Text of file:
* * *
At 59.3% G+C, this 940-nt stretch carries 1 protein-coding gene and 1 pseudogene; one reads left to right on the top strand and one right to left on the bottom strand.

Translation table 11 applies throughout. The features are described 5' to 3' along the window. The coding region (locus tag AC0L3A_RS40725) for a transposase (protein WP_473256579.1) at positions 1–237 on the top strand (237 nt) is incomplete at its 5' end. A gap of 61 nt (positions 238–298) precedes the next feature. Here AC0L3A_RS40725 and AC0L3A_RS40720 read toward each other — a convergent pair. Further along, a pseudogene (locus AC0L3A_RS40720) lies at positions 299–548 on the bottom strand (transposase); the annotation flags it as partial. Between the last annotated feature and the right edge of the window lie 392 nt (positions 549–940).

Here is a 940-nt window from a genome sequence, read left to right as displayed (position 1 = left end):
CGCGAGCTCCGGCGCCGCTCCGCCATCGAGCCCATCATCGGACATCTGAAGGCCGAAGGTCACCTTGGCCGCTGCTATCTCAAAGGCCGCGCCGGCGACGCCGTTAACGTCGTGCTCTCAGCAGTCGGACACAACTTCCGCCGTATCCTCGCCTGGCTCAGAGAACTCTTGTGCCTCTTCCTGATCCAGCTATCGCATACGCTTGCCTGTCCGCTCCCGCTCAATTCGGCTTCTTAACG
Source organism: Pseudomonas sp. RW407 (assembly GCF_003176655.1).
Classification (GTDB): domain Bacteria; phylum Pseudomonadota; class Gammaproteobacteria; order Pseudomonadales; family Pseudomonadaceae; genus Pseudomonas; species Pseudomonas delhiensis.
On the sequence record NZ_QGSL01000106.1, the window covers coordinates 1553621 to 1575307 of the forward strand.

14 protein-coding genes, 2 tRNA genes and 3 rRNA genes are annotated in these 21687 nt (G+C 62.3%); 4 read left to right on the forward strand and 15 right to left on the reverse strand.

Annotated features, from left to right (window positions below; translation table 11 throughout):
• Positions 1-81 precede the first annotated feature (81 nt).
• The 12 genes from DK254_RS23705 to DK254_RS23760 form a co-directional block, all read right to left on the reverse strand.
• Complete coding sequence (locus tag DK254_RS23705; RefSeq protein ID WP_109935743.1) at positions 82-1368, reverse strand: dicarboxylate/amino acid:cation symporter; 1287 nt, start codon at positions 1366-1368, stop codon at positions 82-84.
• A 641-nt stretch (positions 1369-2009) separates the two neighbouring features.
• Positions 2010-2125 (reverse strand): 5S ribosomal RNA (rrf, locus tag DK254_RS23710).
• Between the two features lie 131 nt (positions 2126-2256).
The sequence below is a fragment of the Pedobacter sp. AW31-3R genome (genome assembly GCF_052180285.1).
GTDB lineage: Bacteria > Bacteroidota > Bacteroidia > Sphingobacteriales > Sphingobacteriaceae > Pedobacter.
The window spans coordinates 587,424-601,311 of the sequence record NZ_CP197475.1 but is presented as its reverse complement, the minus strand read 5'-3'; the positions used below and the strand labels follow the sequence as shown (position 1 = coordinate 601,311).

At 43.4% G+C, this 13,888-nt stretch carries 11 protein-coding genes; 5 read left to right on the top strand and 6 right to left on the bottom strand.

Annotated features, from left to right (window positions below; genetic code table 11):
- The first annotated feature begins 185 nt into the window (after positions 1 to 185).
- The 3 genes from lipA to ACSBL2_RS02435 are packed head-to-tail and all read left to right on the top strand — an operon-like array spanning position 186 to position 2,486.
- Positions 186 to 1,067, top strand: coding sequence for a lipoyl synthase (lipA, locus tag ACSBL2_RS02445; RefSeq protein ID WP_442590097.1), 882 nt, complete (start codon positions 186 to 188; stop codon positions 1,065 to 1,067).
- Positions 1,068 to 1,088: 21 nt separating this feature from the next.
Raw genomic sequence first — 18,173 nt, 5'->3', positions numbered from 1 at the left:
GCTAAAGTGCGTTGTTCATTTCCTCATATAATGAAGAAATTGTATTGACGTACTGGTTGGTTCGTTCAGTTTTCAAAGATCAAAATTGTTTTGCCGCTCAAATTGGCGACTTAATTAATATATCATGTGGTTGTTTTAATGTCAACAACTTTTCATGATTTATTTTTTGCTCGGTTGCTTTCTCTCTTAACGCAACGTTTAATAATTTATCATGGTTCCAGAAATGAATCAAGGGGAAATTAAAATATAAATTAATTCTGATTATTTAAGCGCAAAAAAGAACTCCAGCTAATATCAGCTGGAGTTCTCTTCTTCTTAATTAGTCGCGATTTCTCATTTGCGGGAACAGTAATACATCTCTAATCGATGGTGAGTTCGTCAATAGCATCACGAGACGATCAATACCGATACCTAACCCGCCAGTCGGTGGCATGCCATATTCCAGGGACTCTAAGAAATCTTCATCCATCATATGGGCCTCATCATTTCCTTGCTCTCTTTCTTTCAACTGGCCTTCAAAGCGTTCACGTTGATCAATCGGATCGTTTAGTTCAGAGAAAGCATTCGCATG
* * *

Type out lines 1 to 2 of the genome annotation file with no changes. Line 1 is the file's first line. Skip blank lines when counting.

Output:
At 59.3% G+C, this 940-nt stretch carries 1 protein-coding gene and 1 pseudogene; one reads left to right on the top strand and one right to left on the bottom strand.

Translation table 11 applies throughout. The features are described 5' to 3' along the window. The coding region (locus tag AC0L3A_RS40725) for a transposase (protein WP_473256579.1) at positions 1–237 on the top strand (237 nt) is incomplete at its 5' end. A gap of 61 nt (positions 238–298) precedes the next feature. Here AC0L3A_RS40725 and AC0L3A_RS40720 read toward each other — a convergent pair. Further along, a pseudogene (locus AC0L3A_RS40720) lies at positions 299–548 on the bottom strand (transposase); the annotation flags it as partial. Between the last annotated feature and the right edge of the window lie 392 nt (positions 549–940).